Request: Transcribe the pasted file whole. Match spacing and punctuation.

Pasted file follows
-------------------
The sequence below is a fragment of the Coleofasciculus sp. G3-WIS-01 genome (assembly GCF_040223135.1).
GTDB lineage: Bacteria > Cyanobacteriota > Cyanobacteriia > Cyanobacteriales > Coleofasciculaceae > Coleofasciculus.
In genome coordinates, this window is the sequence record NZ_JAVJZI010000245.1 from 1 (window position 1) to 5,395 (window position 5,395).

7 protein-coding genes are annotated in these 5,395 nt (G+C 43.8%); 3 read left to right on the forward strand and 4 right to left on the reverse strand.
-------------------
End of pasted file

The sequence below is a fragment of the Coleofasciculus sp. G3-WIS-01 genome (assembly GCF_040223135.1).
GTDB lineage: Bacteria > Cyanobacteriota > Cyanobacteriia > Cyanobacteriales > Coleofasciculaceae > Coleofasciculus.
In genome coordinates, this window is the sequence record NZ_JAVJZI010000245.1 from 1 (window position 1) to 5,395 (window position 5,395).

7 protein-coding genes are annotated in these 5,395 nt (G+C 43.8%); 3 read left to right on the forward strand and 4 right to left on the reverse strand.